.adm files included with Windows

Four Administrative Templates (.adm) files are included with Windows XP Professional. The following table contains a brief description of each of the .adm files. For more information about .adm files, see Administrative Templates

Administrative TemplateDescriptionHelp for Administrative Templates policy settings


Installed in Group Policy by default; for Windows 2000 and Windows XP clients

System settings


Installed in Group Policy by default; Internet Explorer policies for Windows 2000 and Windows XP clients

Internet Explorer settings


Windows Media player settings; for Windows 2000 and Windows XP clients

Windows Media Player settings


NetMeeting settings; for Windows 2000 and Windows XP clients

NetMeeting settings

System.adm, Inetres.adm, Wmplayer.adm, and Conf.adm use the four reserved Group Policy registry areas. For the locations of these areas, see Windows NT 4.0 system policies

Visibility of System Policy settings in the Group Policy console

When you add an .adm file to Group Policy, as described in To add or remove an Administrative Template (.adm file), by default only the settings that are contained in the genuine Group Policy trees (the trees that correspond to the reserved Group Policy registry areas) are visible in the console.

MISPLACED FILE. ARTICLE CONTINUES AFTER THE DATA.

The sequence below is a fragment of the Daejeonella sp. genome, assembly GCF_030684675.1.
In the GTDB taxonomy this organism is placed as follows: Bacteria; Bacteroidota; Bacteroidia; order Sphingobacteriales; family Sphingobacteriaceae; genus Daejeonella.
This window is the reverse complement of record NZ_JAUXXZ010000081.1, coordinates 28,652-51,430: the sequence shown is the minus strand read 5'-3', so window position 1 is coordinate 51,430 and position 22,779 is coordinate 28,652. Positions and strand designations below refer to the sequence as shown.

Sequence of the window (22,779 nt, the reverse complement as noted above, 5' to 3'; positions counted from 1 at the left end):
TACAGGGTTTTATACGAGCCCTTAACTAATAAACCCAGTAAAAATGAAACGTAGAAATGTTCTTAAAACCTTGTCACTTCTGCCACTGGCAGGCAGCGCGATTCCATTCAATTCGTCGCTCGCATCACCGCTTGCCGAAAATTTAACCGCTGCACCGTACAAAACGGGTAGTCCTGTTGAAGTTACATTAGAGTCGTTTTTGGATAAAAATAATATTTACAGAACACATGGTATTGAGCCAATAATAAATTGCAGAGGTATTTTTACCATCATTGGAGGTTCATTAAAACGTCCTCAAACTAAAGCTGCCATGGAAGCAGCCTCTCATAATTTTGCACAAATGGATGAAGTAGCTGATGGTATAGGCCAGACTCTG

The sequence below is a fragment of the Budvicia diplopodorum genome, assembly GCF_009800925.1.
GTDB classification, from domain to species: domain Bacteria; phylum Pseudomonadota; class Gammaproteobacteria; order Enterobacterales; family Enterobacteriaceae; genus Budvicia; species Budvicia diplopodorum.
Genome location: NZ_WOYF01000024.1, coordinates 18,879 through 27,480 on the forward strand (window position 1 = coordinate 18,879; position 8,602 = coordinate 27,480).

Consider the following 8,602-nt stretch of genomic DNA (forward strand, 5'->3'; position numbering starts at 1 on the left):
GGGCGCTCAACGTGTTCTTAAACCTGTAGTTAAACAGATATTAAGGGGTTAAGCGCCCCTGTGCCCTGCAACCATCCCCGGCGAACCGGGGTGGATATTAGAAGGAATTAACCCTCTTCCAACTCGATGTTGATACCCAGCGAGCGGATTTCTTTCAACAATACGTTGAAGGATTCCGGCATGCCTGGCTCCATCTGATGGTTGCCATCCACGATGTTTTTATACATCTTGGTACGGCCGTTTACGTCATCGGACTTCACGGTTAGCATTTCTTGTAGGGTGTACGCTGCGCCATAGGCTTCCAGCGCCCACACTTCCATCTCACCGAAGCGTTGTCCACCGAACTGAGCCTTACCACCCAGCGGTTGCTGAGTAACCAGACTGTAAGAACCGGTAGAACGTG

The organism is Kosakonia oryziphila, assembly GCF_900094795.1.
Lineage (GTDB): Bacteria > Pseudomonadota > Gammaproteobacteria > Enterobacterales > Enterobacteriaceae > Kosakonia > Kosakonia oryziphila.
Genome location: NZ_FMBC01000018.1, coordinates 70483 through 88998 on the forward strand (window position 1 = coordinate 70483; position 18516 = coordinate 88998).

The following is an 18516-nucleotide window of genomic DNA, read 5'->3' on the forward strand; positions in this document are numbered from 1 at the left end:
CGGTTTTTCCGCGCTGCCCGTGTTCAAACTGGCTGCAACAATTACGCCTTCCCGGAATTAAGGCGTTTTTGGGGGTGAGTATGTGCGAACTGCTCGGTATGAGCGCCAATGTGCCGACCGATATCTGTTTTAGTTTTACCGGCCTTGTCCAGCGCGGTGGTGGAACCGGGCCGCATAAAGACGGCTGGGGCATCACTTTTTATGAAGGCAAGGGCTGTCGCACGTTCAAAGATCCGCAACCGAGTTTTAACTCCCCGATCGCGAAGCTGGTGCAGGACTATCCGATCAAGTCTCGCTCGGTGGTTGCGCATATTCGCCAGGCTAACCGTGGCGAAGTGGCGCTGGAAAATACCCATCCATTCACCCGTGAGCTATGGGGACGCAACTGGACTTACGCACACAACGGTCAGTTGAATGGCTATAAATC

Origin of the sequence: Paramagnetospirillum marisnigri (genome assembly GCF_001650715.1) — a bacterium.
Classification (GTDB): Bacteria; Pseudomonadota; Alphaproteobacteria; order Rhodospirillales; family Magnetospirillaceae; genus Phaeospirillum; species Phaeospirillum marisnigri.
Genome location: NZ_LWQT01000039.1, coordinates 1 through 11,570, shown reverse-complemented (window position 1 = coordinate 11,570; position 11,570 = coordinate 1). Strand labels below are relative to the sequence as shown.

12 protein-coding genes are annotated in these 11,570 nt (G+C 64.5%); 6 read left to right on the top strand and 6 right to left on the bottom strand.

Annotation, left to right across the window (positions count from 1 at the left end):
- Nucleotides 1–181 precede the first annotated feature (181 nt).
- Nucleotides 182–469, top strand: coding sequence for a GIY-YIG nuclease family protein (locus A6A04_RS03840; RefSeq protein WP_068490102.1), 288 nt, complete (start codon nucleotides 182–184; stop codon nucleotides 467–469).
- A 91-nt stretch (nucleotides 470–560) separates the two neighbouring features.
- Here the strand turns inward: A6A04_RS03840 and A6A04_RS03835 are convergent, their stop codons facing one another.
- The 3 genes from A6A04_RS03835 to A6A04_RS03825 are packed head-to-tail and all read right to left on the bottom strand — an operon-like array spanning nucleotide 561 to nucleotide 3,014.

If you want to change this default behavior and make not only Group Policy settings but also the older-style System Policy settings visible, see To filter the view provided by Administrative Templates Clear the Only show policy settings that can be fully managed check box, as described in that procedure. Your ability to clear this check box in the Filtering dialog box is subject to the Group Policy setting "Enforce Show Policies Only."


Group Policy object name [domain_controller_name.domain_name] Policy > User Configuration > Administrative Templates > System > Group Policy

When you make System Policy settings appear in a Group Policy console, the icons for these settings are colored red. The icons for true Group Policy settings are colored blue.


It is highly recommended that you not use System Policy-type .adm files when you manage Windows XP or Windows 2000 clients, because this can lead to undesirably persistent registry settings. For more information, see Migration issues 

To optimize Group Policy technology, including Administrative Templates, see Best practices 

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